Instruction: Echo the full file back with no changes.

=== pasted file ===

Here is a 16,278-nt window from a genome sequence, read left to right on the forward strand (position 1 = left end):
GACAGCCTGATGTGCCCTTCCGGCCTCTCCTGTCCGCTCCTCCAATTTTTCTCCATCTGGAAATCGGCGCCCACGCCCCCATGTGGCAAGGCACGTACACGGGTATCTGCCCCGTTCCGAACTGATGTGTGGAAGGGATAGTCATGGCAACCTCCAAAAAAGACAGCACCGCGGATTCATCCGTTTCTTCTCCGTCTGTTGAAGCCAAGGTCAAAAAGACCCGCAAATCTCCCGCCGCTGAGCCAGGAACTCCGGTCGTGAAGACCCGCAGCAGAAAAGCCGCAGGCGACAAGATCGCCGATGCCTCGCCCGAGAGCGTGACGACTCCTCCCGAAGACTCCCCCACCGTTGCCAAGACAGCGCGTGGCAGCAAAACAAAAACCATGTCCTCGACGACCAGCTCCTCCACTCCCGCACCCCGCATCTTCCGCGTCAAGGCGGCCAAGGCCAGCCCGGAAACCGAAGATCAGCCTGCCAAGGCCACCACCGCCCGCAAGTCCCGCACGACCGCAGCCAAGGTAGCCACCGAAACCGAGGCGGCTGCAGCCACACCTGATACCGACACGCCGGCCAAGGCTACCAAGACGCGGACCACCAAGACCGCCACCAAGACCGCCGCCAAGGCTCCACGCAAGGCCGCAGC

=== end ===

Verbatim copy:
Here is a 16,278-nt window from a genome sequence, read left to right on the forward strand (position 1 = left end):
GACAGCCTGATGTGCCCTTCCGGCCTCTCCTGTCCGCTCCTCCAATTTTTCTCCATCTGGAAATCGGCGCCCACGCCCCCATGTGGCAAGGCACGTACACGGGTATCTGCCCCGTTCCGAACTGATGTGTGGAAGGGATAGTCATGGCAACCTCCAAAAAAGACAGCACCGCGGATTCATCCGTTTCTTCTCCGTCTGTTGAAGCCAAGGTCAAAAAGACCCGCAAATCTCCCGCCGCTGAGCCAGGAACTCCGGTCGTGAAGACCCGCAGCAGAAAAGCCGCAGGCGACAAGATCGCCGATGCCTCGCCCGAGAGCGTGACGACTCCTCCCGAAGACTCCCCCACCGTTGCCAAGACAGCGCGTGGCAGCAAAACAAAAACCATGTCCTCGACGACCAGCTCCTCCACTCCCGCACCCCGCATCTTCCGCGTCAAGGCGGCCAAGGCCAGCCCGGAAACCGAAGATCAGCCTGCCAAGGCCACCACCGCCCGCAAGTCCCGCACGACCGCAGCCAAGGTAGCCACCGAAACCGAGGCGGCTGCAGCCACACCTGATACCGACACGCCGGCCAAGGCTACCAAGACGCGGACCACCAAGACCGCCACCAAGACCGCCGCCAAGGCTCCACGCAAGGCCGCAGC